• MAY 11, 2001

“The current year is going to be tough for companies like us…”

Mr. Rajeev Karwal is credited for turning around the fortunes of two mega corporates Onida and LG. He is armed with a diploma in business management, a course in product management and strategy, an advanced course in market research and much more from prestigious institutes like IMT, IIM, XLRI and ASCI. Currently as the Senior Vice President, Consumer Electronics, Philips India, Rajeev is focusing on turning around Philips by making it a nimble, market savvy player.

EQM: How do you see the consumer durable industry moving from here in terms of volumes?

Mr. Karwal: Basically, if you look at the consumer electronic industry, in the last one-year, the black and white television sales have declined by 22%-24%. The colour television industry has not grown last year and in fact, for the first quarter, colour television sales have actually declined by 20-25% although the ORG figures do not reflect it. That is possibly because the penetration in the rural markets for these products is high, but ORG rural dealer sample is not representative. Despite this anomaly ORG also has reported a decline in of about 0.5%-0.6% over the last year for March 2001.

If you look at the audio segment, radio sales have declined hugely, mono-radio records sales have also fallen. I think this is going to be a tough year. We have drought looming large in atleast 8 states. With 50 to 70% of the demand dependent on rural segment, I don’t think it is going to be an easy year. If the monsoons turn out to be good, the benefit will accrue in the coming quarters. Lets keep our fingers crossed. We may see a spurt in sales in the festive season from September onwards.

EQM: Do you see any significant structural change in the consumer profile in the Indian durables market, which would drive growth in the coming years?

Mr. Karwal : No, I don’t think so. Black and white TVs are a smaller product…

EQM:   But we still sell about 3 m B&W TVs every year…

Mr. Karwal: Yes, we sell about 3.1 m to 3.2 m sets every year but the current speed is about 240,000 to 250,000 sets per month and the overall sales is around 2.4 m sets currently for the current year. Going forward, the television is much dependent upon the availability of electricity in the rural markets and poverty eradication. There are incidences where black and white TVs were used with car batteries to spurt demand.

Unless rural electrification programmes are implemented at a faster pace, I don’t think there is any trigger for B&W TVs and now that the replacement demand is almost about 20% of the overall CTV demand, the exchange sets that come out also go into the rural sector for around Rs 3,500 to Rs 4,000. These also affect the B&W market. As a result, 20 inch B&W market is almost finished. Even 14 inch market is also under pressure due to these exchange sets and if you say that the CTV market grows by about 20% then 20% (200k units) of these sets are CTVs that sell at B&W TV prices in the rural markets. This too is affecting our B&W TV sales.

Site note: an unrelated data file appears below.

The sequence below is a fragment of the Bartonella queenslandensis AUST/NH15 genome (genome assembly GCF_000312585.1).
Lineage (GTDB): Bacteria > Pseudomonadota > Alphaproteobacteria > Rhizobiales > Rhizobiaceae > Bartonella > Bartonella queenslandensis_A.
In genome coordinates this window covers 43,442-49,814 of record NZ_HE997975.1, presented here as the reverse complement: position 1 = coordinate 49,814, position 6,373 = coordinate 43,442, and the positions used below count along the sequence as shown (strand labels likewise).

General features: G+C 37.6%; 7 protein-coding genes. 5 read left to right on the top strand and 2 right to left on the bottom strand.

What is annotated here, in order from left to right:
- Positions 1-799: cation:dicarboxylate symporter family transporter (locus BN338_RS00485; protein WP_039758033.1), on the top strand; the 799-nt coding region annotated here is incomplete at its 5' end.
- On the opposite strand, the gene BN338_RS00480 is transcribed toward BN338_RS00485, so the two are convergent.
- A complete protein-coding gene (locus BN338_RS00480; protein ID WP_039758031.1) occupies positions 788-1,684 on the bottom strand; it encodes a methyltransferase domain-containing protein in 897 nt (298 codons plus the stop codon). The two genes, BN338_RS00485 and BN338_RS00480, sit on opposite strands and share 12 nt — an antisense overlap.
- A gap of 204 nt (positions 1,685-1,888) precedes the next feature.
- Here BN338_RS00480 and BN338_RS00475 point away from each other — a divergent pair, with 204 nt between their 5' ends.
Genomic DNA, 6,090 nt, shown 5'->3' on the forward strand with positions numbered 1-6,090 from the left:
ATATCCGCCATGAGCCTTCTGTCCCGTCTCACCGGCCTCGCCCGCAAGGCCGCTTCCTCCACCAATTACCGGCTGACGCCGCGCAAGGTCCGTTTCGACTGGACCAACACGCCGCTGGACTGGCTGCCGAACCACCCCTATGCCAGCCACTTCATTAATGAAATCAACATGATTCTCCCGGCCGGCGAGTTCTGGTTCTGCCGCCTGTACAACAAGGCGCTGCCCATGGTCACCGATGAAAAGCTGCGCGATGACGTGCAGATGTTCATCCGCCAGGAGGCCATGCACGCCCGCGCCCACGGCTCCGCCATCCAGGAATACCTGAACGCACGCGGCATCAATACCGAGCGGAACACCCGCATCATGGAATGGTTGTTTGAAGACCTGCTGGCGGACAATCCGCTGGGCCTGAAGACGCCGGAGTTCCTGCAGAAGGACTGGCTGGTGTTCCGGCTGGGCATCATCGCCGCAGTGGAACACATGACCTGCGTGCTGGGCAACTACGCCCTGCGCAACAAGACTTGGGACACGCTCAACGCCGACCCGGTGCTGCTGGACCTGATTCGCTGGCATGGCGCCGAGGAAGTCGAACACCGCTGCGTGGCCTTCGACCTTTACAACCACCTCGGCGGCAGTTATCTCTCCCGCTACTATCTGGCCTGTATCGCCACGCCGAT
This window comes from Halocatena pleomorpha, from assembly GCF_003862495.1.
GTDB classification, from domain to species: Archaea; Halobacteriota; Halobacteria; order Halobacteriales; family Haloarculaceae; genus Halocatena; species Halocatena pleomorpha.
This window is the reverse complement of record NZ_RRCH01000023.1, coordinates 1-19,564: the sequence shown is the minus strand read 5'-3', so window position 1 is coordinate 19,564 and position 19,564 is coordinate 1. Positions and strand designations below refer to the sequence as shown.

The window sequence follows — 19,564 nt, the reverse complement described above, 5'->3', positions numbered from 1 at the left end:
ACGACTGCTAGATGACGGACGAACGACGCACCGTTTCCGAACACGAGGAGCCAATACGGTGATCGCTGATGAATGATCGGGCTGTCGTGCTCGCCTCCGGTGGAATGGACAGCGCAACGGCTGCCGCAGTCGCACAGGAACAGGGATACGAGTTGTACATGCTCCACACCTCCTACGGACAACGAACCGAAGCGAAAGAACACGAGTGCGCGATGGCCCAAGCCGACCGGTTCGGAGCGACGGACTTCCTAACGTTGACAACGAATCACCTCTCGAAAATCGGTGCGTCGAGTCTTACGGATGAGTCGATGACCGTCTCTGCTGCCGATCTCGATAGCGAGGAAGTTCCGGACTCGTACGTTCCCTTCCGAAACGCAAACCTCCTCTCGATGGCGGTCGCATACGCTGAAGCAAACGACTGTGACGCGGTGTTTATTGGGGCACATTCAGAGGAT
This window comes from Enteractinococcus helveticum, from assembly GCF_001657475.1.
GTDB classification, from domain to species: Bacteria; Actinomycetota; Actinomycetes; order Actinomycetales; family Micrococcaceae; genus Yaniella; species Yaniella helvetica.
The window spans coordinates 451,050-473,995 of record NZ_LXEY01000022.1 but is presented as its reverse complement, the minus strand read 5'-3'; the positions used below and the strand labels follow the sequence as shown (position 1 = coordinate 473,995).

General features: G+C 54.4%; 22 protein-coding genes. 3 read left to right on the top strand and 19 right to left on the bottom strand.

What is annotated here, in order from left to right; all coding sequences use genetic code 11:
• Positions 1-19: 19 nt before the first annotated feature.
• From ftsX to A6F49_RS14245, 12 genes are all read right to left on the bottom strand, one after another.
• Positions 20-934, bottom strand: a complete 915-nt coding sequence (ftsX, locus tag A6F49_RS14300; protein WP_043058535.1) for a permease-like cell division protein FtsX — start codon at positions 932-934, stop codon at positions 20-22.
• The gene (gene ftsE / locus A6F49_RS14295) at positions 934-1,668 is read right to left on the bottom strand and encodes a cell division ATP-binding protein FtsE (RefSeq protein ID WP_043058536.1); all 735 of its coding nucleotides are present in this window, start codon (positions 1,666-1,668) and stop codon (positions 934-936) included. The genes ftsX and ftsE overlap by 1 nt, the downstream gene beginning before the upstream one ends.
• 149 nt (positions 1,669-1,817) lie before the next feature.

EQM: Do you see any changes in the purchasing pattern of the consumers in Audio?

Mr. Karwal : Yes, I think in the audio segment, people are shifting from the non-CD based to the CD based systems. Then in the radio category, consumers are shifting from AM to FM. I think FM will mainly drive the car audio segment at a faster rate rather than the stand-alone radio sets.

EQM: Which segment in the CTVs is likely to contribute higher to your sales? Is it 21 inch or 29-inch, which is the premium category?

Mr. Karwal : In the CTV segment, as per the industry, it is the 14, 20 and 21 inch TVs, which constitute almost 90% of the industry and for Philips it is almost 75%. Out of this, 21 inch’s contribution is much higher. We would be improving our participation in 14 and 20-inch categories also in the coming years.

EQM: You have increased prices in some of the premium segment CTVs and brought in new schemes in the 21 to 25 inch category. Have these initiatives been well accepted by the consumers? How have new product introductions performed?

Mr. Karwal: Yes, the new product introductions have performed well. Some of our new models in the television segment are back in the top five brand sales recently. But I think we have a long way to go because currently we have only 5.4% market share in the TV segment. The industry is also going to be very tough and we do not want to gain market share at any cost. The happy thing is that, especially in the audio segment, we have gained leadership in all the segments. Last month, for example, we were also the number one manufacturers of Audio VCD systems, where Aiwa had beaten us long time ago. As per ORG, last month, Philips, Aiwa and Sony were almost equal at 27% share each. We have come from 3% in October. We are also looking at growing into new areas like CD portables. We have an astounding 85% market share in this segment, which is quite heartening.

EQM:   There is a general perception that in all the segments, Philips product prices are higher vis-à-vis competitors. What is your view on that?

Mr. Karwal: I don’t think so and it is a wrong perception to have.

EQM:  Then, what is the reason for the decline in market share over the last three years…

Mr. Karwal :   Where is the decline in the market share? For example, in the audio etc, we have maintained a very good market share and even now we have close to 32% market share in the audio industry. In which other industry an industry leader has a 32% market share?